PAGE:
Help a recently diagnosed ADHD college student fix-up her transcript, apply to university, and get on with her life?
February 7, 2010 12:50 PM   Subscribe

Help a recently diagnosed ADHD college student fix-up her transcript, apply to university, and get on with her life?

I'm a 24-year-old college student. I spent the past few years struggling with crippling depression and the last year or so scraping by in community college (read: my transcript is littered with multiple withdrawals, hardship withdrawals, and no credits granted) before I was finally diagnosed with severe ADHD. I'm on meds now, and holy crap, they changed my life. Since then, I have taken 3 quarters of hardcore science/lab classes, and my grades are really good (3.6+). I'm working hard and learning a lot. However, I'm starting to look into transferring to four-year universities and I don't know what to do about my somewhat bipolar transcript. (In retrospect, I probably should have dropped out of school for a while, but at the time, not trying to do anything seemed even more pathetic than being depressed.)

There is an appeals process at my school, but your grade can only be changed for up to a year after the class, which is somewhat of an issue for me. Also, your appeal has to be done through the professor, and there's one in particular that I'm simply terrified to discuss this with. I'm curious as to any advice any of you might have -- my therapist suggested that I have my psychiatrist write a letter to the Dean of Students? There is a Learning Disabilities office at my school, but I haven't needed their help as far as note-taking services/test time extension/etc, and I'm not sure exactly what they could do for me in terms of helping me advocate for myself.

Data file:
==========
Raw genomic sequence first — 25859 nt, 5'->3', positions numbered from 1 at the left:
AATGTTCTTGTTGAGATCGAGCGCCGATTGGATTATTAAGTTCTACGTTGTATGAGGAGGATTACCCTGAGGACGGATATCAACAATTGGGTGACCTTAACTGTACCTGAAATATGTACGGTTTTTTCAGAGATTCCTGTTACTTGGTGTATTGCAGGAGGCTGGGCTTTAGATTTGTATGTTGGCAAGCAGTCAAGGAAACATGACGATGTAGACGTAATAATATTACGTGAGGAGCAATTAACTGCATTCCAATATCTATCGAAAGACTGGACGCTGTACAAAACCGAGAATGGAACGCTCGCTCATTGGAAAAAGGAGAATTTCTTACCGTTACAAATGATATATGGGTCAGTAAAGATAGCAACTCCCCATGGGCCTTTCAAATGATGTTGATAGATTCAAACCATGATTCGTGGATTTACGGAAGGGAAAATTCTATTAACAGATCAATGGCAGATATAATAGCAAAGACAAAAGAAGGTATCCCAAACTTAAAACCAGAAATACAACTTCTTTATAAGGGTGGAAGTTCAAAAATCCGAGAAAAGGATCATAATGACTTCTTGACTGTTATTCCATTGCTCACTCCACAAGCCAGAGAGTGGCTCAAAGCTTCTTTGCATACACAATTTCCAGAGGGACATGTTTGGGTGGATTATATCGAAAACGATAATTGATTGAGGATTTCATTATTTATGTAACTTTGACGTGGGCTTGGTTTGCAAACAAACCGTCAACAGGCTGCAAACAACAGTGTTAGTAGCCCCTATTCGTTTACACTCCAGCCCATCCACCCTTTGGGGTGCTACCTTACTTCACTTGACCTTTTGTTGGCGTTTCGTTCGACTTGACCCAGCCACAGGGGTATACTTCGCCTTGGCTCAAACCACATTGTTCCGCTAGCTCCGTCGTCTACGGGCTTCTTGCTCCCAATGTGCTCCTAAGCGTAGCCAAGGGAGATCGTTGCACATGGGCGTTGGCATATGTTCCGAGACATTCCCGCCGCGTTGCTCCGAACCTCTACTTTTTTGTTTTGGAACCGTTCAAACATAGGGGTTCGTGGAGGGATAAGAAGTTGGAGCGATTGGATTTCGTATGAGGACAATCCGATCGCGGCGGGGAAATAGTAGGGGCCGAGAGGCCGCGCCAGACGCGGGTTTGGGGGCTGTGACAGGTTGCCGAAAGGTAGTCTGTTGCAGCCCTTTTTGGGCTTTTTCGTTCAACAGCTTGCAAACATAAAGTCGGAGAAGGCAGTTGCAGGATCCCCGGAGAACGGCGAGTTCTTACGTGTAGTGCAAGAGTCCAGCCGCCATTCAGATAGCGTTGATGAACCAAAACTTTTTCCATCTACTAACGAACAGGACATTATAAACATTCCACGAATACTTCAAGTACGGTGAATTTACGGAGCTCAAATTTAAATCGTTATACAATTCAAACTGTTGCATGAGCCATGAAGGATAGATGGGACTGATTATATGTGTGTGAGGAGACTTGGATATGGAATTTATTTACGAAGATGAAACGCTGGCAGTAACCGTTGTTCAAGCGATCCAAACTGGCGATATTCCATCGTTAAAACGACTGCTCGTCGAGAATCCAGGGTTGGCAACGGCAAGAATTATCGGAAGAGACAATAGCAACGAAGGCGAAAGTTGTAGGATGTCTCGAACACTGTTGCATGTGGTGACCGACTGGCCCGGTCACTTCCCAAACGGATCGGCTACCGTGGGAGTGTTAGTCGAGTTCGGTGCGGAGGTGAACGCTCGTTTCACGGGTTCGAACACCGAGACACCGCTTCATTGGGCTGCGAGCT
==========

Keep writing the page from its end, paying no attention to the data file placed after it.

I'm freaking out about all of this stuff. I'd be so grateful for any advice and/or personal experiences you can offer up, either here or by e-mailing me at Thanks.
posted by anonymous to Education (5 answers total) 4 users marked this as a favorite
Contact the Learning Disabilities office. This is what they do! Talk to someone there and see what they suggest. Perhaps take in letters from both your therapist and your psychiatrist. That would certainly lend credibility to your case.
posted by cooker girl at 12:57 PM on February 7, 2010

Don't sweat it. From the perspective of an academic dean (the people who kick people out and then let them back in), they're most concerned that you a) know what your problem is and b) have taken steps to manage and correct it.